Atheism is quite unscientific. As a movement it has generated the notion of a fortress of facts. It says "we have a big pile of scientific that supports our view and religions doesn't have any." Of cousre that's totally unfair becuase scinece is not about proving ideas. They cast scinece in the role of the enforcer the proof of their view. (see refuting atheist fortress of facts part 2)
6) Atheists are arrogant.
When scientists don’t know something — like why the universe came into being or how the first self-replicating molecules formed — they admit it. Pretending to know things one doesn’t know is a profound liability in science. And yet it is the life-blood of faith-based religion. One of the monumental ironies of religious discourse can be found in the frequency with which people of faith praise themselves for their humility, while claiming to know facts about cosmology, chemistry and biology that no scientist knows. When considering questions about the nature of the cosmos and our place within it, atheists tend to draw their opinions from science. This isn’t arrogance; it is intellectual honesty.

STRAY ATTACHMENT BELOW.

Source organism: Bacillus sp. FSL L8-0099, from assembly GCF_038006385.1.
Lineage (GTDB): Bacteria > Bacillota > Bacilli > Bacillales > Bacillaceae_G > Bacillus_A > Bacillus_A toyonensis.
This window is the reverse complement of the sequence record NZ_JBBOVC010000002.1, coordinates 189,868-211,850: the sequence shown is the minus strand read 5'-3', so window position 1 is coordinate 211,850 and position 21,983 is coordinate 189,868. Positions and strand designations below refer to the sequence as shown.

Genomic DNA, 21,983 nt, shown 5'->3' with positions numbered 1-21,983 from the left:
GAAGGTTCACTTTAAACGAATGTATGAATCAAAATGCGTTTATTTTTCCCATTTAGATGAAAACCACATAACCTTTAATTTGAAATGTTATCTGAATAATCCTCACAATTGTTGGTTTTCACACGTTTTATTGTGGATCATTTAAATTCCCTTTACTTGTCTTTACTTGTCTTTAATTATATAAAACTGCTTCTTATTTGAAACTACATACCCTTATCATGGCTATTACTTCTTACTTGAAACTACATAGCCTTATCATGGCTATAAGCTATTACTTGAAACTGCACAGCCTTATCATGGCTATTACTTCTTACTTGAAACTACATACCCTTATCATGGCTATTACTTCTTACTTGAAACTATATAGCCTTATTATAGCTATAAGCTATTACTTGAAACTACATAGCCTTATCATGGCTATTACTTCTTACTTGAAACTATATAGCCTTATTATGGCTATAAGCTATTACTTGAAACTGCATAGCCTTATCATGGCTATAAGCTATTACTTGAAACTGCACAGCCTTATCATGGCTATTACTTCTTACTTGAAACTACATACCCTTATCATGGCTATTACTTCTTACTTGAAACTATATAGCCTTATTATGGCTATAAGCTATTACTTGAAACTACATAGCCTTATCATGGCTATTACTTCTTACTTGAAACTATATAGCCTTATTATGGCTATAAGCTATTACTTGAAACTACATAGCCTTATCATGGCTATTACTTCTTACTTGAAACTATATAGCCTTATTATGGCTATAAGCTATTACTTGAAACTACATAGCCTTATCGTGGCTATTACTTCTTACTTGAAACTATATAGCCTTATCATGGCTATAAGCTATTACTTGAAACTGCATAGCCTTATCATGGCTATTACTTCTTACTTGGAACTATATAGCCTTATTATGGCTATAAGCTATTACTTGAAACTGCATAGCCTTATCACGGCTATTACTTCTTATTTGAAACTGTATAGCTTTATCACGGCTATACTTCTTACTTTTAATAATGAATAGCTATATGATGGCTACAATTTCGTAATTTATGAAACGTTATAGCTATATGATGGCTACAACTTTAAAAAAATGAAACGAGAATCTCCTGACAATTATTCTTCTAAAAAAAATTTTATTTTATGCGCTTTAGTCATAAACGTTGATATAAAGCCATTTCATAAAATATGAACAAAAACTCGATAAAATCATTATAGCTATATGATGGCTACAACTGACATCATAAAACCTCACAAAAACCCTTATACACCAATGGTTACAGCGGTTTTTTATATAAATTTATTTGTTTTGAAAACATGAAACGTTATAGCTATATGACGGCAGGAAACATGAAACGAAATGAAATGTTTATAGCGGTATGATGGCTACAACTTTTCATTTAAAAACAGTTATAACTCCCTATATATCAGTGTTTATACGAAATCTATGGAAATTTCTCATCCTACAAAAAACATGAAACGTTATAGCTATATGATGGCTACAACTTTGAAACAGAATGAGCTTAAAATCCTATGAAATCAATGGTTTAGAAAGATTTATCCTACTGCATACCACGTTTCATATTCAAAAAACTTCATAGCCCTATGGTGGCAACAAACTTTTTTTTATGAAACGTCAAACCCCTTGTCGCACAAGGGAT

Everyone is arrogant. We have arrogance coming out our ears. I am arrogant. Yet I find atheism is arrogant about things they even refrain form learning about. Noting is more arrogant than the intellectually crippling BS the so called "courtier's reply." Theology si stupid even though I don't know what it says but I know it's stupid, so I don't have to learn about it, don't confuse me with the facts.
As an intellectual option atheism may be valid but as a movmeent it stinks. Any atheists themselves are coming to that conclusion. The Guardian (in America--not hte British version) is a left wing Newspaper and Andrew Brown (whose blog is on the Guardian site) is a left winger and he paints the new atheist movement as the fundamentalism it is.